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Namibia: Contribution to united national peacekeeping force



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SENATE NO. 13

23 August 1978

Page 318

92

NAMIBIA: CONTRIBUTION TO UNITED

NATIONS PEACEKEEPING FORCE

Ministerial Statement

SENATOR DURACK (Western Australia - Attorney-General)

(5.28) - by leave - I wish to make a statement to

inform the Senate of recent developments regarding

Namibia, Honourable senators will be aware of Press

reports that Australia has been asked to provide a

contribution to the proposed United Nations

peacekeeping ■force in Namibia. The precise size and

structure of the peacekeeping force - to be known as

the United Nations Transition Assistance Group, which

has been given the inevitable abbreviation of UNTAG -

has yet to be decided by the United Nations. However,

informal soundings have been made as to whether

Australia might be able to contribute to the force.

Similar approaches have also been made to other

countries. I would like to make it quite clear that so

far no formal approach has been made to Australia. Nor,

contrary to some Press reports, has Australia made any

offer of a contribution to the United Nations. I

I am not seeking today to make a definitive

statement on all the issues involved in this important

question. My statement today should be seen as a

preamble to the Government's detailed consideration of

it. I see it as most important that the Parliament and

the public have the fullest possible comprehension of

this matter, and it is with this in mind that I now

wish to examine the consideration on both sides of the

case.

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It is unlikely that Australia will be asked

to provide combatant forces, but we could be asked to

supply military personnel as part of an integrated

logistics element involving a transport and supply

unit, a communications unit, and some ancillary staff

which would help backup the main United Nations

contingent. These items have been mentioned to us as

possibly coming from Australia. But I would stress 1

again that there has been no formal request. As is

normally the case with United Nations peacekeeping

operations, a force for Namibia would be set up

pursuant to a resolution of the United Nations Security

Council, which would provide it with a specific mandate

spelling out its role and charter of operations. The

force would be under a commander appointed by and

responsible to the United Nations Secretary-General.

It is expected that the Security Council will

meet towards the end of this month or the beginning of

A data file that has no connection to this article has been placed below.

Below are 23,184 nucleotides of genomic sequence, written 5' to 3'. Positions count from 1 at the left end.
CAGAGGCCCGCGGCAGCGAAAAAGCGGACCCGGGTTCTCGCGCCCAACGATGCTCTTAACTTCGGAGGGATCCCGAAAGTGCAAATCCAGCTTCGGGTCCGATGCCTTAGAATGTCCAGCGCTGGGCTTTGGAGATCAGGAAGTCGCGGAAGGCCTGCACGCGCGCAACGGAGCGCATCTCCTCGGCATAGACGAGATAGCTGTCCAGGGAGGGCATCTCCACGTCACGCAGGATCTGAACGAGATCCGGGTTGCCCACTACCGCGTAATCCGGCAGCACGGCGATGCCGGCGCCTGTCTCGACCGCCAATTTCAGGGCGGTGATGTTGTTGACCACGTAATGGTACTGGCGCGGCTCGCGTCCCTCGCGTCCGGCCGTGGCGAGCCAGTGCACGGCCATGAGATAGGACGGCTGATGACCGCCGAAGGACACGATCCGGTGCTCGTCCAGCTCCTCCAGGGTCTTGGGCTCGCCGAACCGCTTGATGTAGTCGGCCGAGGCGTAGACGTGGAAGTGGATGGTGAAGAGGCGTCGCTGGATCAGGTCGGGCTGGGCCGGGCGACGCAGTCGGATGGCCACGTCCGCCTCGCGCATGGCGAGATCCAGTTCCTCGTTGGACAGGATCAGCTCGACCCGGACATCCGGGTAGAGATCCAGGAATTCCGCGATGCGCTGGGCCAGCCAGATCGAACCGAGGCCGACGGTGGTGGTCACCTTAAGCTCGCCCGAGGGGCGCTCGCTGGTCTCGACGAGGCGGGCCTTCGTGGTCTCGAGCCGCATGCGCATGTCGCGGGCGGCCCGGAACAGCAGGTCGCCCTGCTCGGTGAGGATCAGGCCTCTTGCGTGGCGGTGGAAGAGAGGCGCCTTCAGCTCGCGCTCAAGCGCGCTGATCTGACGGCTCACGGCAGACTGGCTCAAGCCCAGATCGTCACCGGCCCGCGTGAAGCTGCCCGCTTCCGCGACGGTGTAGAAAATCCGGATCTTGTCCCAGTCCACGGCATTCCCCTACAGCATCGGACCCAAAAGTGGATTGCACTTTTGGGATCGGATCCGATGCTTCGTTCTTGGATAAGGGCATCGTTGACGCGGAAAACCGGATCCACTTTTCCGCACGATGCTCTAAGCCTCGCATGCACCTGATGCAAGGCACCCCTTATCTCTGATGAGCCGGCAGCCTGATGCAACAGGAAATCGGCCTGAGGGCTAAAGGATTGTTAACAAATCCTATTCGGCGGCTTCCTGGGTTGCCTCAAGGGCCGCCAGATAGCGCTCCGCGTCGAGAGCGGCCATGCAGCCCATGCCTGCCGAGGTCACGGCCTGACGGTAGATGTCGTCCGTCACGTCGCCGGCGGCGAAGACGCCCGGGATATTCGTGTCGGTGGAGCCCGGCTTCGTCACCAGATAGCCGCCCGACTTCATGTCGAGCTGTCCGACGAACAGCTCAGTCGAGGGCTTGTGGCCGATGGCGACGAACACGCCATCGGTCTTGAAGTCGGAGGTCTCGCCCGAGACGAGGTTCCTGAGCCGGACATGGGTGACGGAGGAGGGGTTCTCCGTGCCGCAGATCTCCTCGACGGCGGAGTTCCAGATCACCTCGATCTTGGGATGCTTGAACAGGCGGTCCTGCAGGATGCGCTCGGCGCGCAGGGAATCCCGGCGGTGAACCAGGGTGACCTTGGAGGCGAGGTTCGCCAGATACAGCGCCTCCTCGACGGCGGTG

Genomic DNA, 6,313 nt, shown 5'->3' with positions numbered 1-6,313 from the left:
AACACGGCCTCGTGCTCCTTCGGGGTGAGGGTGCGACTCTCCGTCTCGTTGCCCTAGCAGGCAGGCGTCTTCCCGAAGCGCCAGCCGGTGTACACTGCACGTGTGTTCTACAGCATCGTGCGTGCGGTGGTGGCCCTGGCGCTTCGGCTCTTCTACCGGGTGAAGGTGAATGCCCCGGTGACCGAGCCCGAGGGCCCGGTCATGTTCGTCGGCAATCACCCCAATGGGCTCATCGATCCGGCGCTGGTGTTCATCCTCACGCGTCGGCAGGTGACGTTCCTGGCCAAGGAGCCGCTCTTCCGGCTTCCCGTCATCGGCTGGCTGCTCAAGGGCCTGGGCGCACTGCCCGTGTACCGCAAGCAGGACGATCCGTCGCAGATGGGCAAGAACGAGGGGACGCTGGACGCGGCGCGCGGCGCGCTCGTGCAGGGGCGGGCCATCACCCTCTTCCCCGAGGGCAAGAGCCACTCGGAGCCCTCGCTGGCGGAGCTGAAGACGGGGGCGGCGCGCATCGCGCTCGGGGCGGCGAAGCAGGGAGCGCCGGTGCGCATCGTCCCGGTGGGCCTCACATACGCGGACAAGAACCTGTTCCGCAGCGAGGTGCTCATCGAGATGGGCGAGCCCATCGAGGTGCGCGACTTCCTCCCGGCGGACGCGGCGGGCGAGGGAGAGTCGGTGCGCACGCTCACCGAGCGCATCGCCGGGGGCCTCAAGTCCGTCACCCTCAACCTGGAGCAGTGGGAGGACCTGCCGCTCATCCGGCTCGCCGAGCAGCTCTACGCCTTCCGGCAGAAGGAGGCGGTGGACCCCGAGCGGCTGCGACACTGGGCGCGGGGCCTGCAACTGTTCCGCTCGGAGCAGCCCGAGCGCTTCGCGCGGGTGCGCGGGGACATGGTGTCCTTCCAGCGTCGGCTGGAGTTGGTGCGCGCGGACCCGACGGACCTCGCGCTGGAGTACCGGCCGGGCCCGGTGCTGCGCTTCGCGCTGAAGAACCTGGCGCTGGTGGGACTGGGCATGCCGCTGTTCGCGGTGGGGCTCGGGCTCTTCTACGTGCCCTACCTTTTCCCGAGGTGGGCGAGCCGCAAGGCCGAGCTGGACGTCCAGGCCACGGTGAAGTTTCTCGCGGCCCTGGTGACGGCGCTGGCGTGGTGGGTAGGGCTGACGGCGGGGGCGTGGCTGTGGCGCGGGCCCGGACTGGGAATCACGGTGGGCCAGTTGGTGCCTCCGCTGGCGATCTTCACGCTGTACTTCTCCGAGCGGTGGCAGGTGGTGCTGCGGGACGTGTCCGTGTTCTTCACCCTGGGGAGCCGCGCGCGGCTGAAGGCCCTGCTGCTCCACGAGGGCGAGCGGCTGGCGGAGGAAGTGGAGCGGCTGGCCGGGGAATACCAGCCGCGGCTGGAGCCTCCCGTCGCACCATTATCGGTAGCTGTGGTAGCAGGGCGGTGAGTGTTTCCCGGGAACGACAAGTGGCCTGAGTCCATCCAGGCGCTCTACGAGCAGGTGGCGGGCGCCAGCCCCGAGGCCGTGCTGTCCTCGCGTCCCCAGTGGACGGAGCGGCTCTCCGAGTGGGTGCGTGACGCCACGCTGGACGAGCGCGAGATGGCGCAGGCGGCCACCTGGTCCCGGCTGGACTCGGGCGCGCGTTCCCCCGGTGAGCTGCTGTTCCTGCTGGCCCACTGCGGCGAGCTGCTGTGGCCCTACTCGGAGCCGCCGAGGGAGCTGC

September to consider a report from the

Secretary-General on the proposed operation of the

force and to decide on its . establishment. The

Secretary-General's report will be heavily influenced

by the findings of his Special Representative, Mr

Ahtisaari of Finland, who is currently in Namibia to

assess the political situation on the ground and the

prospects for an orderly transition to independence. As 1

part of his investigation Mr Ahtisaari will investigate

in detail aspects of the establishment and practical

operations of the proposed peacekeeping force. It will

not be until this investigation is concluded and its

recommendations adopted by the Security Council that

more will be known of the tasks the force will have to

perform, the extent and type of units likely to be

required, the command arrangements and the difficulties

likely to be met in carrying out the UN mandate.

t

- 94 -

By way of background I should explain that

the adoption by the Security Council of the proposals

of the five West er n members of the Council for a

peaceful settlement in Nami bi a represents the first

m ajor success for Western diplomacy in southern Africa.

A greement in principle has been reached with South

A f r i c a and the m ajor Namibian nationalist group, the

South West A fr i c a peoples Organisation - SWAPO - on the

b ro ad basis of settlement proposals for Namibia,

although there remain differences in interpretation.

This follows some 15 months of painstaking

negotiations. The future of the South A fr ician enclave

of W alvis Bay, not specifically addressed in the

p r o p o s a l s , remains an important obstacle to an

i nt ernationally acceptable settlement.

In the proposals of the 'five', the central

task of the UN force would be to ensure that conditions

are established to allow an impartial electoral process

leading to free and fair elections and independence.

During the interim period both South Af ri ca and SWAPO

forces will be required progressively to w it hdraw to

camps under UN supervision. The existing South African

police will retain primary responsibility for

m ai n ta ining law and order in accordance with

arrangements to be agreed with and supervised by the UN

Special Representative. The UN force will be required

to assist the police in this role and to 1 guarantee

against the possibility of intimidation and

interference wit h the electoral process from w ha tever

q u a r t e r 1 . The UN force would also assume the task of

the South A f r i c a n military forces in mainta in in g border

surveillance to prevent infiltration. A civilian

component of UNTAG is expected to assist with the

ad mi ni stration of the elections. Under the agreed

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proposals a ceasefire is to be in effect prior to the